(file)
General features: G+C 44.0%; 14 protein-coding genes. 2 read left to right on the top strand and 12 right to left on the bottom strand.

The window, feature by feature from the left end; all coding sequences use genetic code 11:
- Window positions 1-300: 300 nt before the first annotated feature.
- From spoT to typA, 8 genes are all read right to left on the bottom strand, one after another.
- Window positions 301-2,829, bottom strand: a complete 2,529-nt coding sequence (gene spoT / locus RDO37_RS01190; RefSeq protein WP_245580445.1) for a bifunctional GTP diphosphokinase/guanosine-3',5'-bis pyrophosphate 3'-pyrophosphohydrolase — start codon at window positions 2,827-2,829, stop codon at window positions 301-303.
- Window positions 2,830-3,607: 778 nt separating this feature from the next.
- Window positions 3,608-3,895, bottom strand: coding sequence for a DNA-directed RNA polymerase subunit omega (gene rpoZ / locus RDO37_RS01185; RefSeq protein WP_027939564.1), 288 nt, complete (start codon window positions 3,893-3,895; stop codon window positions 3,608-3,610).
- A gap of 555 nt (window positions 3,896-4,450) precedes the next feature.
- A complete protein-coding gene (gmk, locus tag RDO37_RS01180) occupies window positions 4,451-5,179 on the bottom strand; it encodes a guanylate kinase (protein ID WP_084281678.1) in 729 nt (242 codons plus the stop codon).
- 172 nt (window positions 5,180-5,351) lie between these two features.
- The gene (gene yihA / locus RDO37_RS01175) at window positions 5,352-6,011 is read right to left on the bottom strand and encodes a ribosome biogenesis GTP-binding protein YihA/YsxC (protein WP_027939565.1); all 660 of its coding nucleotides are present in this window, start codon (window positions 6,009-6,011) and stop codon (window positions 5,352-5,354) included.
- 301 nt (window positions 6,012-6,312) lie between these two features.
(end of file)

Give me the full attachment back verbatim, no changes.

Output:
General features: G+C 44.0%; 14 protein-coding genes. 2 read left to right on the top strand and 12 right to left on the bottom strand.

The window, feature by feature from the left end; all coding sequences use genetic code 11:
- Window positions 1-300: 300 nt before the first annotated feature.
- From spoT to typA, 8 genes are all read right to left on the bottom strand, one after another.
- Window positions 301-2,829, bottom strand: a complete 2,529-nt coding sequence (gene spoT / locus RDO37_RS01190; RefSeq protein WP_245580445.1) for a bifunctional GTP diphosphokinase/guanosine-3',5'-bis pyrophosphate 3'-pyrophosphohydrolase — start codon at window positions 2,827-2,829, stop codon at window positions 301-303.
- Window positions 2,830-3,607: 778 nt separating this feature from the next.
- Window positions 3,608-3,895, bottom strand: coding sequence for a DNA-directed RNA polymerase subunit omega (gene rpoZ / locus RDO37_RS01185; RefSeq protein WP_027939564.1), 288 nt, complete (start codon window positions 3,893-3,895; stop codon window positions 3,608-3,610).
- A gap of 555 nt (window positions 3,896-4,450) precedes the next feature.
- A complete protein-coding gene (gmk, locus tag RDO37_RS01180) occupies window positions 4,451-5,179 on the bottom strand; it encodes a guanylate kinase (protein ID WP_084281678.1) in 729 nt (242 codons plus the stop codon).
- 172 nt (window positions 5,180-5,351) lie between these two features.
- The gene (gene yihA / locus RDO37_RS01175) at window positions 5,352-6,011 is read right to left on the bottom strand and encodes a ribosome biogenesis GTP-binding protein YihA/YsxC (protein WP_027939565.1); all 660 of its coding nucleotides are present in this window, start codon (window positions 6,009-6,011) and stop codon (window positions 5,352-5,354) included.
- 301 nt (window positions 6,012-6,312) lie between these two features.